Geron Corp. of Menlo Park, Ca., and Advanced Cell Technology of Santa Monica, Ca., are likely to be among the applicants, whose names have not been disclosed by CIRM. The agency generally clamps a lid of secrecy on applications until after they are officially approved by its full board, saying that rejected applicants might be embarrassed.
Another possible applicant, iPierian Inc., of South San Francisco, told the California Stem Cell Report that it had not applied for funds in the $50 million round. CIRM says it hopes to award up to $25 million to one or two applicants, although the CIRM board may well change that. The funds are scheduled to come in the form of loans, whose terms were recently changed by CIRM and can be found here and here.
The number of applicants is small (CIRM said only four) because the round is limited to those who "have filed an Investigational New Drug application for the human pluripotent stem cell-derived therapy," according to the RFA. CIRM will accept trials involving both human embryonic stem cells and induced pluripotent stem cells. Both Geron and Advanced Cell Technology have filed the required applications.
Ipierian's former president at one point indicated that the company might apply. However, in response to query last week, a spokesman said the firm had not applied. Geron and Advanced Cell Technology did not respond to questions.
The round is part of a high stakes effort by CIRM to push stem cell therapies into the clinic. More clinical trial rounds are expected in the next year or so. The ballot measure that created CIRM in 2004 appeared to promise speedy development of cures. CIRM is trying to fulfill that promise plus generate voter support in financially troubled California for another $3 billion to $5 billion bond measure. An external review of the agency last fall also called for closer ties to industry to bring therapies to market.
CIRM's clinicial trial round was originally scheduled to begin accepting applications in the spring of last year. The RFA was not posted until August. The agency has never responded to multiple requests for an explanation of the delay. The round has not been without controversy. CIRM hired a former Geron executive, Laurence Elias, as a $50,000 consultant on the round. The agency said no conflict interest was involved.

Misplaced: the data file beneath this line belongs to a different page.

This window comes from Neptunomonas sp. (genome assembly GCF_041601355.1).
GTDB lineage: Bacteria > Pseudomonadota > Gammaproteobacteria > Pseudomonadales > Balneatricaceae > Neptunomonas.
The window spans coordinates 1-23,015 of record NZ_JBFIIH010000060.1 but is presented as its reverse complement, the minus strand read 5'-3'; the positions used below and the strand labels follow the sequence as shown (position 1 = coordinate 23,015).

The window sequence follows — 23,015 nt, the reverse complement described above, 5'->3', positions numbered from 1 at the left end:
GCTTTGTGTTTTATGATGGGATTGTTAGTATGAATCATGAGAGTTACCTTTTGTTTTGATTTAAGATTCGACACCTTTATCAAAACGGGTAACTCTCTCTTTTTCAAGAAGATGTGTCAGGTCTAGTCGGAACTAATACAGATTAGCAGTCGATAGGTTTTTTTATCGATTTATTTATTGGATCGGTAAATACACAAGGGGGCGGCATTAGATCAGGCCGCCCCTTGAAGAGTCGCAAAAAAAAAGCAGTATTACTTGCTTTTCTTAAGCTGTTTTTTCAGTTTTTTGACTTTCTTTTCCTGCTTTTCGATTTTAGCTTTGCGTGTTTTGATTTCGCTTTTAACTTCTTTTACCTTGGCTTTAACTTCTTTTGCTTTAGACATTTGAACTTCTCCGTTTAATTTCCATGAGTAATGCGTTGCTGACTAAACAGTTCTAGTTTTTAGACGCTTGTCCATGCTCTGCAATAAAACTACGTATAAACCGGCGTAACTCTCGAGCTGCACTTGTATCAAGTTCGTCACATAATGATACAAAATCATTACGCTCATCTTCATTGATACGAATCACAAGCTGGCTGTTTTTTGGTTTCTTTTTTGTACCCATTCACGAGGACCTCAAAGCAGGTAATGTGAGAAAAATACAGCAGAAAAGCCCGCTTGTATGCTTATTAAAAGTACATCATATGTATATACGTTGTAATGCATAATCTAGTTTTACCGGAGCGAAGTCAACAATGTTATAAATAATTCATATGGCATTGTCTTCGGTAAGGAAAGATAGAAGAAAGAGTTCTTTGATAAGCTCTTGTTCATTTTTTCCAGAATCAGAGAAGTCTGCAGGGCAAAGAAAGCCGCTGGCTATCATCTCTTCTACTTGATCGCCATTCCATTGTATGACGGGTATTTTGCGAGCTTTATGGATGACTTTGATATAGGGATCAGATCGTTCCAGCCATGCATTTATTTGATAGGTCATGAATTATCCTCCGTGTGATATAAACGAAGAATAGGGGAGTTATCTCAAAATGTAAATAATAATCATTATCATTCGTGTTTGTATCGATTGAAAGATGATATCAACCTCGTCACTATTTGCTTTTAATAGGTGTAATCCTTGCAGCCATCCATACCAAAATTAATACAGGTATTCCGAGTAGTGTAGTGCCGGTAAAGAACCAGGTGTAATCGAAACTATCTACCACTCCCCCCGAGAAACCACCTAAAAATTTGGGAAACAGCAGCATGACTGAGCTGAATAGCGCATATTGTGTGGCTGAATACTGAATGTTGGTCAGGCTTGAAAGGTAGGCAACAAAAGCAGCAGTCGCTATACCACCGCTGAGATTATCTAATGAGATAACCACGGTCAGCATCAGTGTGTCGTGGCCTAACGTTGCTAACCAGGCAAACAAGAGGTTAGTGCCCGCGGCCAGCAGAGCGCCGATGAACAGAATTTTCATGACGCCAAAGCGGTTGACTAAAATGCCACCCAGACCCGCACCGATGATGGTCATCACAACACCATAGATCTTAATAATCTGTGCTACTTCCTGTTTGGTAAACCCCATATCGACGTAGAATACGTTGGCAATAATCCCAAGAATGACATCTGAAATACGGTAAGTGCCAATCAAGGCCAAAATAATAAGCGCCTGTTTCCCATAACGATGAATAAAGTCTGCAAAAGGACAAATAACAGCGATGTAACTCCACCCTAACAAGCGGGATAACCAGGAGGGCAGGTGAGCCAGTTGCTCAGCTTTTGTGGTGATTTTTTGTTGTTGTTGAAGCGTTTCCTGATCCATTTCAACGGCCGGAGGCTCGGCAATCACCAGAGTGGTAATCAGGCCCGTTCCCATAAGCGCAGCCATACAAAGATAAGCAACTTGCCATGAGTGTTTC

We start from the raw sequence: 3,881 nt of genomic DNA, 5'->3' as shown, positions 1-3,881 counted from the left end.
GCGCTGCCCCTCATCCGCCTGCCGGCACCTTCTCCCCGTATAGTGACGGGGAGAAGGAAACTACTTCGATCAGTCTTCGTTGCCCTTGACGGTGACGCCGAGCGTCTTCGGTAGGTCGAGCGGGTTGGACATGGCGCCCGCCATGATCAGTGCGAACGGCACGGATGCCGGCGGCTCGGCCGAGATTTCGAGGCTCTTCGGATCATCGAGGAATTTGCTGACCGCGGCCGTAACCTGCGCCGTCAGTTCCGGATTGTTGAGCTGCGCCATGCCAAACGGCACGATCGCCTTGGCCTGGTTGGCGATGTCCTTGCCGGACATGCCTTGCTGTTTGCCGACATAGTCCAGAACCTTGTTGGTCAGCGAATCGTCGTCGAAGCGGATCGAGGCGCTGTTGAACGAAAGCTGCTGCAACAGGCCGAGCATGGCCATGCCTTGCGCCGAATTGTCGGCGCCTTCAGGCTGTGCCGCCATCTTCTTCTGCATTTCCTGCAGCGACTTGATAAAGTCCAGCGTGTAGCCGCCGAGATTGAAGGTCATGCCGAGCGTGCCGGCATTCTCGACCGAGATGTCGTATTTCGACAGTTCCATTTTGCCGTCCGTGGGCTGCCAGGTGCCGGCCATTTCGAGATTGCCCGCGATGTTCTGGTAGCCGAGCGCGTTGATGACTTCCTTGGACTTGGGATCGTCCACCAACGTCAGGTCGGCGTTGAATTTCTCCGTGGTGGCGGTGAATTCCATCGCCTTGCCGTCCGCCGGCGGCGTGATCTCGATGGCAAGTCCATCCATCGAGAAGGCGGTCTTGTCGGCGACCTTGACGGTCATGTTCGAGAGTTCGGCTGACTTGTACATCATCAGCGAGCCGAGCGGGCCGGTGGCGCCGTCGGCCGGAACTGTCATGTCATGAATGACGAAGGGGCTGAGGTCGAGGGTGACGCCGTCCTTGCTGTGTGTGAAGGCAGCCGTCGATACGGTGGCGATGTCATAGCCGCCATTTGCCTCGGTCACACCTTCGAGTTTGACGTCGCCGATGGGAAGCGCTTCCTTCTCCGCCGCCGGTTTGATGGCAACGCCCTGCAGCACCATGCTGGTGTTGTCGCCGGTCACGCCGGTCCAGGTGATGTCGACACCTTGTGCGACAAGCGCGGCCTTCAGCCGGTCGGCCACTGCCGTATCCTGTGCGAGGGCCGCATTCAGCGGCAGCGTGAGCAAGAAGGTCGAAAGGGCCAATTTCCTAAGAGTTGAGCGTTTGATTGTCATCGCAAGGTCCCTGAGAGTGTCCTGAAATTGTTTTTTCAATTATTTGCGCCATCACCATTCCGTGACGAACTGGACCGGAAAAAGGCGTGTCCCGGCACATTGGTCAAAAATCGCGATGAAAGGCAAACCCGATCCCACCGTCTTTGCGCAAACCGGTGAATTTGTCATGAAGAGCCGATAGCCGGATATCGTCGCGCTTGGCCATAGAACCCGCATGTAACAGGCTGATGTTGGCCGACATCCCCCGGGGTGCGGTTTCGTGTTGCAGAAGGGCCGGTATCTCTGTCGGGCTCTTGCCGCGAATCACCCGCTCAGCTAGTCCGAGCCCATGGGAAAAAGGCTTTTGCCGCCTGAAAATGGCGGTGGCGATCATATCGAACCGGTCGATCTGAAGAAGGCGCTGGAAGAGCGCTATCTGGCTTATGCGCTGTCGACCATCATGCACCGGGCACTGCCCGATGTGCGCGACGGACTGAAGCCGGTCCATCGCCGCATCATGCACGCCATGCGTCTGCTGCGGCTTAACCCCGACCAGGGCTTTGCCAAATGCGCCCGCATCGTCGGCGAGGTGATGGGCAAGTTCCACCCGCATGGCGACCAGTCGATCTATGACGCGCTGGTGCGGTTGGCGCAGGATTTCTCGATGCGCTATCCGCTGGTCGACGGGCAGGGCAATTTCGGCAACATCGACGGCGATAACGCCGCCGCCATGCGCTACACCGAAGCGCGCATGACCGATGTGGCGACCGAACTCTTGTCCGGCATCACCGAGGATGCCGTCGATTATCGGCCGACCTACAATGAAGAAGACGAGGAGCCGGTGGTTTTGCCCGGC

Geron's clinical trial involving an hESC therapy for spinal injuries is well underway. Stanford and the Santa Clara Valley Medical Center joined the effort last month.
Advanced Cell Technology is working on therapies for macular degeneration and is the only company with two hESC trials. In December, its longtime CEO, William Caldwell, died unexpectedly. Gary Rabin, a member of the firm's board of directors, has stepped in on a temporary basis.
Tomorrow's meeting will be the first review session for CIRM's new vice president of research and development, Ellen Feigal, formerly of Amgen, who started work on Jan. 31. Feigal is expected to be the agency's lead on commercializing stem cell research.
At least one analyst has remarked on both the scientific and financial stakes involved in hESC clinical trials, particularly Geron's. On Jan. 28, the Seeking Alpha web site carried an interview with Catoosa hedge fund manager Robert Lawton in which he described the Geron trial as "a binary event for the science." Lawton said,
"They will likely succeed or fail in a very big way, and advance or set back the science of HESCs forever."
Applications for CIRM's clinical trial round could be officially approved as early as the May 3 meeting of the CIRM board in Los Angeles with checks going out this summer. No announcements are expected tomorrow following the review session.
The CIRM review group will meet in Millbrae near the San Francisco airport and has scheduled a 30-minute public session beginning at 8:30 a.m. at which any member of the public, including applicants, may appear. The closed session begins at 9 a.m. The specific address for the meeting can be found on the agenda.